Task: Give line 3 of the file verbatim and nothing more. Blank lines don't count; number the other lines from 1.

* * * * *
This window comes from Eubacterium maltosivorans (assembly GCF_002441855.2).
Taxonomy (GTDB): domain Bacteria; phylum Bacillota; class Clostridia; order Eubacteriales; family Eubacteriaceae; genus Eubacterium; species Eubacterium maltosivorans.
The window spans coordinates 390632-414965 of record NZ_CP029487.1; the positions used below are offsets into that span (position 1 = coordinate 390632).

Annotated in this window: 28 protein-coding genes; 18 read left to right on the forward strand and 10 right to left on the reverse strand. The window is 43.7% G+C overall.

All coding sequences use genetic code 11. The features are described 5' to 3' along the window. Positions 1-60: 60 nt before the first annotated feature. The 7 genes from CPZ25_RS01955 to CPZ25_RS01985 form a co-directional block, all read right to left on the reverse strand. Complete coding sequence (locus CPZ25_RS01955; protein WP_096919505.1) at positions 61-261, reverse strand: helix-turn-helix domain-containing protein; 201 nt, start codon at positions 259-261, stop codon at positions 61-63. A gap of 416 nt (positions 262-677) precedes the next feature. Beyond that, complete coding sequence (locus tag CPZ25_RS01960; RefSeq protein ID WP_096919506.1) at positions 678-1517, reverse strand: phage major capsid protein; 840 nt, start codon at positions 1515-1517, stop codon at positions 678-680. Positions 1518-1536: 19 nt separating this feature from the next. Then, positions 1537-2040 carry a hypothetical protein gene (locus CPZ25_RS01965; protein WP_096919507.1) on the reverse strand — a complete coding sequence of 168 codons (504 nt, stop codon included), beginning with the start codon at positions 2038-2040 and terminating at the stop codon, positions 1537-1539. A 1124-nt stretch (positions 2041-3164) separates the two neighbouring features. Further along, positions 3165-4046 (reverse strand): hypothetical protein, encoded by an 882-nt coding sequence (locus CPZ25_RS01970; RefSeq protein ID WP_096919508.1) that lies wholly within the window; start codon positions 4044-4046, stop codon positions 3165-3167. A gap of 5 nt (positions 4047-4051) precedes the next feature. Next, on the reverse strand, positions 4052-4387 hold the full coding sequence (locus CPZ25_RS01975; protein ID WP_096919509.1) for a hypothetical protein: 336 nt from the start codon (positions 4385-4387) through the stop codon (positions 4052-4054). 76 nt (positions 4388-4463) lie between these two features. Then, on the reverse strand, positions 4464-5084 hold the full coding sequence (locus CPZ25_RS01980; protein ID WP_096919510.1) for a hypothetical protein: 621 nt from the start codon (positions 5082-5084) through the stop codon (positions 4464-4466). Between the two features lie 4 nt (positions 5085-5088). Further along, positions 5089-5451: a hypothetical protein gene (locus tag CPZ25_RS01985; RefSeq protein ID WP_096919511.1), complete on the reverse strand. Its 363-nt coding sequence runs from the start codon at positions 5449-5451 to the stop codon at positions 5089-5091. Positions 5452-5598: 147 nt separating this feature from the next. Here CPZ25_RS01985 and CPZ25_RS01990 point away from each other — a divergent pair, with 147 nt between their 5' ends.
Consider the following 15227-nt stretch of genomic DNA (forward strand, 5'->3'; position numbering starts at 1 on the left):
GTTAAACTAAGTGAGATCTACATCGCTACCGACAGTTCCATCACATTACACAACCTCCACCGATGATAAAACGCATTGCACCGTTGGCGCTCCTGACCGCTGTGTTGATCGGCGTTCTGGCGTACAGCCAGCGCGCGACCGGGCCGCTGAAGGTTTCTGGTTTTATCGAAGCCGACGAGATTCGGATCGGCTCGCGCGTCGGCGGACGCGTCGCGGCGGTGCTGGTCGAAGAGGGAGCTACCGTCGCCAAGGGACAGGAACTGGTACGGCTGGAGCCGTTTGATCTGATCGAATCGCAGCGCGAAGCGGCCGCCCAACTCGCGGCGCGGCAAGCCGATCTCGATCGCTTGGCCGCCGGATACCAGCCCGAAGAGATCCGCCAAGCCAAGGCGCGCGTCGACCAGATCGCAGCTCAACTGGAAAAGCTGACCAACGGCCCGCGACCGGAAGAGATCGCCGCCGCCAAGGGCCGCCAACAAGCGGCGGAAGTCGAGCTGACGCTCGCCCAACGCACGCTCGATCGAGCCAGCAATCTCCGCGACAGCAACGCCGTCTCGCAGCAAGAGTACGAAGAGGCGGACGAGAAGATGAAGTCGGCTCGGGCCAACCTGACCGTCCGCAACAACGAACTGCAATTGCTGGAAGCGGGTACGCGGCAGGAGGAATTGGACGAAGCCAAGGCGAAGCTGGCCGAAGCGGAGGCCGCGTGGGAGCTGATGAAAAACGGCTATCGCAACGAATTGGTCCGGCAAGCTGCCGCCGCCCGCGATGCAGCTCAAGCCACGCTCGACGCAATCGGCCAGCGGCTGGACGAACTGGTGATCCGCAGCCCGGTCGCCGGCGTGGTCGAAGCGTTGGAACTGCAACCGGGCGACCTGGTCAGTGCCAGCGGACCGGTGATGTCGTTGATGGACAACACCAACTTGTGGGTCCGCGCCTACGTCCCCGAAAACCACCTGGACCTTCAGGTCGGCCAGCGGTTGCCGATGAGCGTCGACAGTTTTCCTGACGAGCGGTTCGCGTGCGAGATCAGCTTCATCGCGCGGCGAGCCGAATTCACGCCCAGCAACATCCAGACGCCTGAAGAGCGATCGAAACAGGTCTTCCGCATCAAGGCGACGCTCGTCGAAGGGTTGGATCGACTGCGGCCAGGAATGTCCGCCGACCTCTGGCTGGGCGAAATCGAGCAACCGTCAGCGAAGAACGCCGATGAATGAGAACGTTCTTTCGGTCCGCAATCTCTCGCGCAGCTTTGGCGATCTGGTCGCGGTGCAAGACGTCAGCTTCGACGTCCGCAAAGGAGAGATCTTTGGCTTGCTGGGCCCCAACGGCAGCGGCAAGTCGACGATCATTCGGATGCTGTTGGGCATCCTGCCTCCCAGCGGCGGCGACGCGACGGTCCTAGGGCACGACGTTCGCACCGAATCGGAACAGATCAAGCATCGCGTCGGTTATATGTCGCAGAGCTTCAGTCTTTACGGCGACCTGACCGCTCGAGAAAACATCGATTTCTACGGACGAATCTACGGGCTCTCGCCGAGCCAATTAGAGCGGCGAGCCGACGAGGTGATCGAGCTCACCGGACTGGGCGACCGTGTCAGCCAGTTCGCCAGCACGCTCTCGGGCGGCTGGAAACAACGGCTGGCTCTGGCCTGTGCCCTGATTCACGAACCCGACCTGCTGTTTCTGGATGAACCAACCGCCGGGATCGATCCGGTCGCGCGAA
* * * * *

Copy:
The window spans coordinates 390632-414965 of record NZ_CP029487.1; the positions used below are offsets into that span (position 1 = coordinate 390632).